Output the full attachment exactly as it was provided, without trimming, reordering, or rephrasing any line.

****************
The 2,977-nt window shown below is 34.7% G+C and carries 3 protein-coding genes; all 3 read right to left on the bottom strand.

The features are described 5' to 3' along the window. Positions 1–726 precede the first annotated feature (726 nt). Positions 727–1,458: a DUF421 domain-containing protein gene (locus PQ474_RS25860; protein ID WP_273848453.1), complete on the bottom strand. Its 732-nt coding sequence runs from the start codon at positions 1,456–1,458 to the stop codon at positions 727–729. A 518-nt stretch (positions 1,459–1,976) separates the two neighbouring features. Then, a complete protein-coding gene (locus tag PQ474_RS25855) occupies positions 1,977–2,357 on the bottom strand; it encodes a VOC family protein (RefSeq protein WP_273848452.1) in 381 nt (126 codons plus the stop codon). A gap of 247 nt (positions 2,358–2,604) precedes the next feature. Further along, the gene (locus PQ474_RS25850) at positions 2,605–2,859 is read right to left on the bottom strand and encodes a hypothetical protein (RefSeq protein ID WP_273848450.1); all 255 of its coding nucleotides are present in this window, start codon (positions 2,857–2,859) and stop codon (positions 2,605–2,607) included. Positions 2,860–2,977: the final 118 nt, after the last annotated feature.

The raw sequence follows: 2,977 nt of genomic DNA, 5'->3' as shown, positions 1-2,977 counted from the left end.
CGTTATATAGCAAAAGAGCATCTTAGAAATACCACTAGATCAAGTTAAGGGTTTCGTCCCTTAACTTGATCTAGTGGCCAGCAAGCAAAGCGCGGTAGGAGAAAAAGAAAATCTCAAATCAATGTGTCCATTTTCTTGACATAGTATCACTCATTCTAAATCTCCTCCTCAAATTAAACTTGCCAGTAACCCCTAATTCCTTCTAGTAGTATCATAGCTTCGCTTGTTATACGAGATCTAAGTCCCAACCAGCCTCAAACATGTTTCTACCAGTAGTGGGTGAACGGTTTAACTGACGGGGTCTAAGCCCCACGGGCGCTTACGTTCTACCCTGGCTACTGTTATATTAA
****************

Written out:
The 2,977-nt window shown below is 34.7% G+C and carries 3 protein-coding genes; all 3 read right to left on the bottom strand.

The features are described 5' to 3' along the window. Positions 1–726 precede the first annotated feature (726 nt). Positions 727–1,458: a DUF421 domain-containing protein gene (locus PQ474_RS25860; protein ID WP_273848453.1), complete on the bottom strand. Its 732-nt coding sequence runs from the start codon at positions 1,456–1,458 to the stop codon at positions 727–729. A 518-nt stretch (positions 1,459–1,976) separates the two neighbouring features. Then, a complete protein-coding gene (locus tag PQ474_RS25855) occupies positions 1,977–2,357 on the bottom strand; it encodes a VOC family protein (RefSeq protein WP_273848452.1) in 381 nt (126 codons plus the stop codon). A gap of 247 nt (positions 2,358–2,604) precedes the next feature. Further along, the gene (locus PQ474_RS25850) at positions 2,605–2,859 is read right to left on the bottom strand and encodes a hypothetical protein (RefSeq protein ID WP_273848450.1); all 255 of its coding nucleotides are present in this window, start codon (positions 2,857–2,859) and stop codon (positions 2,605–2,607) included. Positions 2,860–2,977: the final 118 nt, after the last annotated feature.

The raw sequence follows: 2,977 nt of genomic DNA, 5'->3' as shown, positions 1-2,977 counted from the left end.
CGTTATATAGCAAAAGAGCATCTTAGAAATACCACTAGATCAAGTTAAGGGTTTCGTCCCTTAACTTGATCTAGTGGCCAGCAAGCAAAGCGCGGTAGGAGAAAAAGAAAATCTCAAATCAATGTGTCCATTTTCTTGACATAGTATCACTCATTCTAAATCTCCTCCTCAAATTAAACTTGCCAGTAACCCCTAATTCCTTCTAGTAGTATCATAGCTTCGCTTGTTATACGAGATCTAAGTCCCAACCAGCCTCAAACATGTTTCTACCAGTAGTGGGTGAACGGTTTAACTGACGGGGTCTAAGCCCCACGGGCGCTTACGTTCTACCCTGGCTACTGTTATATTAA